by Dan Froomkin
Donald Trump's pick to succeed FBI director James Comey -- who he fired for being insufficiently compliant -- goes before the Senate Judiciary Committee on Wednesday morning.
Christopher Wray is a relative unknown, having cast a remarkably small wake during two decades as a lawyer for the Justice Department and big-money law firm King & Spalding.
But Wray has played some disturbing bit parts over the years that senators will surely want him to explain.
And his willingness to accept the job under these circumstances raises a number of essential questions about what assurances he has gotten or given, how he sees his relationship with Trump, and what if any plan he has to restore even a veneer of nonpartisanship to the agency.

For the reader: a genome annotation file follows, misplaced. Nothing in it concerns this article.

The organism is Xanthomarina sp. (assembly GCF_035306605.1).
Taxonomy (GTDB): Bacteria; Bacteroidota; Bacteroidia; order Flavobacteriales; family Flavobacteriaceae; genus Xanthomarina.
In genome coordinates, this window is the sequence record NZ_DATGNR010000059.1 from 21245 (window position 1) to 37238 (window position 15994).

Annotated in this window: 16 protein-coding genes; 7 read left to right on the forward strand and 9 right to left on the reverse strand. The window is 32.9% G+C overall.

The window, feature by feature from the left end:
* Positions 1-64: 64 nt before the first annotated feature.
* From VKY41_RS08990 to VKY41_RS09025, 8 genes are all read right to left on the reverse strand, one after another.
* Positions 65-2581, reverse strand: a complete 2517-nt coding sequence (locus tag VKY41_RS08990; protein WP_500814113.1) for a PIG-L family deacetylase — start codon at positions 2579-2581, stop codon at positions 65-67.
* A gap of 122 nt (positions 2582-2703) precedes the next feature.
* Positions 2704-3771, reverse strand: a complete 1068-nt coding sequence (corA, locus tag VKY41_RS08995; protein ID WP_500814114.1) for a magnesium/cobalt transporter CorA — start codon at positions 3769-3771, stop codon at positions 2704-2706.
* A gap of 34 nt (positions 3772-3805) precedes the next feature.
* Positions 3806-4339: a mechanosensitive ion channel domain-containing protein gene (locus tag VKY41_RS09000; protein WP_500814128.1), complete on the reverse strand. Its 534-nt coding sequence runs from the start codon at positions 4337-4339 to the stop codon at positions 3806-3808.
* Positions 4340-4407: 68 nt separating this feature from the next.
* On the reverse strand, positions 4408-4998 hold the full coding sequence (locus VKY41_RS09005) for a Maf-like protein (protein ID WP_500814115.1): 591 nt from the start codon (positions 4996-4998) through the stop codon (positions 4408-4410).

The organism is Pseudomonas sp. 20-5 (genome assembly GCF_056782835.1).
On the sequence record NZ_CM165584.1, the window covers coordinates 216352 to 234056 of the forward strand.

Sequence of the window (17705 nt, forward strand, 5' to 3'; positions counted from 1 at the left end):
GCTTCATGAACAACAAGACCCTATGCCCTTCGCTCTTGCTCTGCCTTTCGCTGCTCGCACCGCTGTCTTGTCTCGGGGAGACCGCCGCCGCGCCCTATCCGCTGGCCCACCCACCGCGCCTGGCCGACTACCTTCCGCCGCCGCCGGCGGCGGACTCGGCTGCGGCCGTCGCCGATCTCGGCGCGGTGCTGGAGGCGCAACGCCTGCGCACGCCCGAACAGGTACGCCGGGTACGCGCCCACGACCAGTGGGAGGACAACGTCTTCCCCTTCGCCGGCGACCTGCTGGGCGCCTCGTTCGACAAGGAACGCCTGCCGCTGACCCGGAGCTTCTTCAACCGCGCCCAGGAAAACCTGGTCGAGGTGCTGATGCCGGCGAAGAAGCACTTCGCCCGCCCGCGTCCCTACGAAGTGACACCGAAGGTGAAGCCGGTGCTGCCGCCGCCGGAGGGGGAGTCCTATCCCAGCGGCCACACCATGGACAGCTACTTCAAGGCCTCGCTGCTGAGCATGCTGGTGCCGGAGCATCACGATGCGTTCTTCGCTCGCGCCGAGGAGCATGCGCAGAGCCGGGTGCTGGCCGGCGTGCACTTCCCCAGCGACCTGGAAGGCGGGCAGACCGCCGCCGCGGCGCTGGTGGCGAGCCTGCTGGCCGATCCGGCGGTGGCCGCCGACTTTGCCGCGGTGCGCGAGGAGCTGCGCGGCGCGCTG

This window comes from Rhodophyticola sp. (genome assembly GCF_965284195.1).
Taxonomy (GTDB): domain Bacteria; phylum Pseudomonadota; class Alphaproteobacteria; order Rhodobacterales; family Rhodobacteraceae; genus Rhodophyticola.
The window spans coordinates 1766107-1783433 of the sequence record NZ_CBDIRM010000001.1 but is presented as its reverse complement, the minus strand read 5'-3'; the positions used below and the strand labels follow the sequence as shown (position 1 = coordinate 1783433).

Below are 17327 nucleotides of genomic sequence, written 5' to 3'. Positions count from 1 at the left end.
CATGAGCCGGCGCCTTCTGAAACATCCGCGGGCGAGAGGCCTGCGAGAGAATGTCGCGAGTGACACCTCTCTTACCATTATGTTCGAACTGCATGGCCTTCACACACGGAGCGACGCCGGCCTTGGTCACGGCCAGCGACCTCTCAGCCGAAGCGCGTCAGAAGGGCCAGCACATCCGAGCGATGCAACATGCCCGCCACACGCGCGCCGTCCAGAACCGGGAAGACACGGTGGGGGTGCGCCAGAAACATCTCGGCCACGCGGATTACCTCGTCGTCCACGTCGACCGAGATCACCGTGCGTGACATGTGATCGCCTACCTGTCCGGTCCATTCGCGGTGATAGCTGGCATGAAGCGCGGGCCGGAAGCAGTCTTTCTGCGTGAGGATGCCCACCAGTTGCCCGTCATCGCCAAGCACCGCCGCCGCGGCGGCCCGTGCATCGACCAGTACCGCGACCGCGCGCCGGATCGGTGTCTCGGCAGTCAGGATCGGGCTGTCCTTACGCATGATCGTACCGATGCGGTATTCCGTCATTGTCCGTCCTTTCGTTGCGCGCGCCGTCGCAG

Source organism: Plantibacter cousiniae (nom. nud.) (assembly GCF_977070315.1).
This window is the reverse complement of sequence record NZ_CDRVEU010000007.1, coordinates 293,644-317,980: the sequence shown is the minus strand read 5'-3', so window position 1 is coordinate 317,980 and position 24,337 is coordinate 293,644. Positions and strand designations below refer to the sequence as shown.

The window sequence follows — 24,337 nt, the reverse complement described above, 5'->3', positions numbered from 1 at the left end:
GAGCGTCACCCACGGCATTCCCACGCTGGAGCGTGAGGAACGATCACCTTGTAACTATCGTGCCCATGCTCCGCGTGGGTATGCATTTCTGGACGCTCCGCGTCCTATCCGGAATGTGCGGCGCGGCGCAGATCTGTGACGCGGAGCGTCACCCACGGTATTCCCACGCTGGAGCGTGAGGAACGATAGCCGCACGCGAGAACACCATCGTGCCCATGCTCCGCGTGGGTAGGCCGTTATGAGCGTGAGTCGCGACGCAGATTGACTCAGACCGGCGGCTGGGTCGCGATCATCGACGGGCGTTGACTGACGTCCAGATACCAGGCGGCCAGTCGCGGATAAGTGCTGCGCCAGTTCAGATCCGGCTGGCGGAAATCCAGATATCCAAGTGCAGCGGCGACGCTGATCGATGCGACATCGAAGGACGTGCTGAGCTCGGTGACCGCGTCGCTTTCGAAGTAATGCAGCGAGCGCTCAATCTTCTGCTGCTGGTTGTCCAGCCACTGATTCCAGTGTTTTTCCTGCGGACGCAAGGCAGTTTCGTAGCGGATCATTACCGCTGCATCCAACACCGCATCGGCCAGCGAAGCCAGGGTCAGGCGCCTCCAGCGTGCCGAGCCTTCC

Q. Do you see the FBI as a check on the president?
Q. How are you going to support Bob Mueller's special counsel investigation of Russian meddling in the presidential election -- without interfering with it?
Q. If President Trump asks you for your loyalty, how will you respond? Has he asked already?